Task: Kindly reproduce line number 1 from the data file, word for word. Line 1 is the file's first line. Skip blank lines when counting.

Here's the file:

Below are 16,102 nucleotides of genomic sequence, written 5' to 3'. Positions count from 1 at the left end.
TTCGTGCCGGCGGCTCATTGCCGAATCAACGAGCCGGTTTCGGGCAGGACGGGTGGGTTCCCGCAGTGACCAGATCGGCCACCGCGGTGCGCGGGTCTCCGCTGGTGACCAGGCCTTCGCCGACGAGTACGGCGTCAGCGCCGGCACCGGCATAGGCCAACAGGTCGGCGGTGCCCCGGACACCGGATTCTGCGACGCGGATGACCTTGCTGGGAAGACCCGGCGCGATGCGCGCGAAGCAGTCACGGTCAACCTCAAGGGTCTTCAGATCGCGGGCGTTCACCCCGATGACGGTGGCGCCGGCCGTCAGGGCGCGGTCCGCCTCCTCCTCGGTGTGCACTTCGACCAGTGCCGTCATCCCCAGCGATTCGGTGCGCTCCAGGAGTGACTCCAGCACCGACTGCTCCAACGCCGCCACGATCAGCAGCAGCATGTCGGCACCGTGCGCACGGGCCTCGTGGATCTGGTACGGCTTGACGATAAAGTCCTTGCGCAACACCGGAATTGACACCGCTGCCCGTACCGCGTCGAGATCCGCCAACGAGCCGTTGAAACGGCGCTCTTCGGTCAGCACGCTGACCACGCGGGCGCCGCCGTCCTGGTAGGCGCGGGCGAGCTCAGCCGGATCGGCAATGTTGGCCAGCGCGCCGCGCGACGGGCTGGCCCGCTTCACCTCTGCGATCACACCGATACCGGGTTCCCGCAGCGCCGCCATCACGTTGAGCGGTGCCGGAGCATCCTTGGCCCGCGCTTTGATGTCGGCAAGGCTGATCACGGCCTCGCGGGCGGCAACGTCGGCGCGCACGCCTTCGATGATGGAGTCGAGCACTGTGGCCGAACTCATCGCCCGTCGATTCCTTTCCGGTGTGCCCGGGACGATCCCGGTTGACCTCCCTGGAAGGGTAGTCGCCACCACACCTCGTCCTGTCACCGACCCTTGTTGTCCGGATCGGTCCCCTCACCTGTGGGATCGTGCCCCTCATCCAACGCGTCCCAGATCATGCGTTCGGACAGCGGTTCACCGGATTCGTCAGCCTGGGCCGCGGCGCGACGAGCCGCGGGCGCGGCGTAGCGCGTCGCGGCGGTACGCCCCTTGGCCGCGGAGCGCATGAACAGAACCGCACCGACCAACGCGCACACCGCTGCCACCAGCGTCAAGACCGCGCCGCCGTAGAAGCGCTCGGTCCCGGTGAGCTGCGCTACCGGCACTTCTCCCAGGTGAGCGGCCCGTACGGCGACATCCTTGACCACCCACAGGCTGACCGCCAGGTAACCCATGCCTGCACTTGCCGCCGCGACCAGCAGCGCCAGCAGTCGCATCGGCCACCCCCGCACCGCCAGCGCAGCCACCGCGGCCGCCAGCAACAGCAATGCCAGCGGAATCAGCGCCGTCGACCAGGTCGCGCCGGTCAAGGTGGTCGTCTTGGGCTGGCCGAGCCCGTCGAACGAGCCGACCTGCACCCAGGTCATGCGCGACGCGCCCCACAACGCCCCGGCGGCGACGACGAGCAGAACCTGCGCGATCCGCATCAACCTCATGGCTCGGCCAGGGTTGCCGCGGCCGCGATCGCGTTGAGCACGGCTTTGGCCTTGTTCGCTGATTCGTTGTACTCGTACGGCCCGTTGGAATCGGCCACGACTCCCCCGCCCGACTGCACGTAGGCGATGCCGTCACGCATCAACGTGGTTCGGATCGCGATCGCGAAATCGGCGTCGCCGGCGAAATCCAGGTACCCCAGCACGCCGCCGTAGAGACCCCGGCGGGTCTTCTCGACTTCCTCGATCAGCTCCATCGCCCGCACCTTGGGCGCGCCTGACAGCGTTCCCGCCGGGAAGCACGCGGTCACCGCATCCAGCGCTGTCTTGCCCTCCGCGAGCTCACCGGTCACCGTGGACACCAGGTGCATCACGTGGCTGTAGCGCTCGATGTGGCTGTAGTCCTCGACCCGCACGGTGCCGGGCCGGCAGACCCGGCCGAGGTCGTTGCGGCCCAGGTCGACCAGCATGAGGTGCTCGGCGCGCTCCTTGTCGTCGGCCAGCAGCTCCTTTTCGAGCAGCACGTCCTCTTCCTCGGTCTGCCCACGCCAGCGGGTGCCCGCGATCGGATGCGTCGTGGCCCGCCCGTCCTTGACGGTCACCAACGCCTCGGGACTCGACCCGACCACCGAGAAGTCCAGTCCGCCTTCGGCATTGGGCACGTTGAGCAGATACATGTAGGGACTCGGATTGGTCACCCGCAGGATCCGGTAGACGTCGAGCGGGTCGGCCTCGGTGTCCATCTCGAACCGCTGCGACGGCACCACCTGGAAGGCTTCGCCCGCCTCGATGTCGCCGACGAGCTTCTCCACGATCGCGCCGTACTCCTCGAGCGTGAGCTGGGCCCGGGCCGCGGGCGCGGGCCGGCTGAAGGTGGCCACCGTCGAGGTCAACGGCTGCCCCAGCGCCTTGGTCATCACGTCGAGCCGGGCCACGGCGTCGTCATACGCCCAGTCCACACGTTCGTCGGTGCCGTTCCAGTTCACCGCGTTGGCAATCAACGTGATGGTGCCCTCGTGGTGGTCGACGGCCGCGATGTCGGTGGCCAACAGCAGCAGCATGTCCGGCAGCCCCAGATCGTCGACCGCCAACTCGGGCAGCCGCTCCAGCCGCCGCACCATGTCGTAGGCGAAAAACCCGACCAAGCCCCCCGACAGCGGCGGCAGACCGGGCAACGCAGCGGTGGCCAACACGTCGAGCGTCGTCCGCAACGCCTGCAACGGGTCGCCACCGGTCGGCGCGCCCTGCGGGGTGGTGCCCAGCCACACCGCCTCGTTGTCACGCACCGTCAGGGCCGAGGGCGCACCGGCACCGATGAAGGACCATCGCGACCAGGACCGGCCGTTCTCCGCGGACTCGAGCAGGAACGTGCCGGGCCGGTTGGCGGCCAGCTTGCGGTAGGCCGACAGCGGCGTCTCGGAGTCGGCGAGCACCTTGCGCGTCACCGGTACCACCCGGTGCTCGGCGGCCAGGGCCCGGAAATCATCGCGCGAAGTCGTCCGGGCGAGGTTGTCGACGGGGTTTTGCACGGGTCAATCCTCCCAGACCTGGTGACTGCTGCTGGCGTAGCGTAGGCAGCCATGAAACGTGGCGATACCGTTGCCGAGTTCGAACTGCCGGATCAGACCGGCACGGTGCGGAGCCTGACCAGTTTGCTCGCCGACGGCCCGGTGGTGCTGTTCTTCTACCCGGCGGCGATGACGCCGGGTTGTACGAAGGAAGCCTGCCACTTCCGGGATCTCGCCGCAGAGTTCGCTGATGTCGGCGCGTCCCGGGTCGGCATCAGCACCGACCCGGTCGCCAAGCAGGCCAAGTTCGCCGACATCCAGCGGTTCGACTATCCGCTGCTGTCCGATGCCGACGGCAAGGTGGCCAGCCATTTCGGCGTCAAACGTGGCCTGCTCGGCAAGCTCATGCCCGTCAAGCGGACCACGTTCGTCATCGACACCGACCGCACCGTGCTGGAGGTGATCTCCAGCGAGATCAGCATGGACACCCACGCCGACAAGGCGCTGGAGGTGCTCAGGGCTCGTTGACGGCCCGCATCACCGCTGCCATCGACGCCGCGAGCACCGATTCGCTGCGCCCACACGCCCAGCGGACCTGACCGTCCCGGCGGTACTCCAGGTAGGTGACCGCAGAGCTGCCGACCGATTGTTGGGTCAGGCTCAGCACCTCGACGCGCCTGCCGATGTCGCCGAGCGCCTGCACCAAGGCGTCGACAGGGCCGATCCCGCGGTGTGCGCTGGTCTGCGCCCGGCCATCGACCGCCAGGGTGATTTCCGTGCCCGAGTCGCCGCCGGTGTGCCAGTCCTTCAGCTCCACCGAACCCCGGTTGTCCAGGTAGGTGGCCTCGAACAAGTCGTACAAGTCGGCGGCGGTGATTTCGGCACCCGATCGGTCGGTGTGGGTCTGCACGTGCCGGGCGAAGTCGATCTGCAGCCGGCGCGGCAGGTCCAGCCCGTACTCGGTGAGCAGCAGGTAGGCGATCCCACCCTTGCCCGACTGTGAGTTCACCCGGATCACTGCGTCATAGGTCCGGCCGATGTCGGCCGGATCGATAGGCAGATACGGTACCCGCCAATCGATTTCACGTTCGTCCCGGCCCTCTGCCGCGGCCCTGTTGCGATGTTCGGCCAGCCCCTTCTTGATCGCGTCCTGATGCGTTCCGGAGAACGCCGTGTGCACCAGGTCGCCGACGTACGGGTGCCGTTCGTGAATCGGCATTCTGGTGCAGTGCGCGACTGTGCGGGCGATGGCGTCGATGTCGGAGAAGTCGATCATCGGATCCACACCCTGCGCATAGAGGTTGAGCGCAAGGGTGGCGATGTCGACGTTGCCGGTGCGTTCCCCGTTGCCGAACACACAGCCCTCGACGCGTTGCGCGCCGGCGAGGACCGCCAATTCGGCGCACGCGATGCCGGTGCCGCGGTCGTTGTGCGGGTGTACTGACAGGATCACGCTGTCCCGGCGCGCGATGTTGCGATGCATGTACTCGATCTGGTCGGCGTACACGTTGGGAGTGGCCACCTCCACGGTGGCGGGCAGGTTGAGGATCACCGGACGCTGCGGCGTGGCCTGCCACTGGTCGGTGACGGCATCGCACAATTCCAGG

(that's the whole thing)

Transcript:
Below are 16,102 nucleotides of genomic sequence, written 5' to 3'. Positions count from 1 at the left end.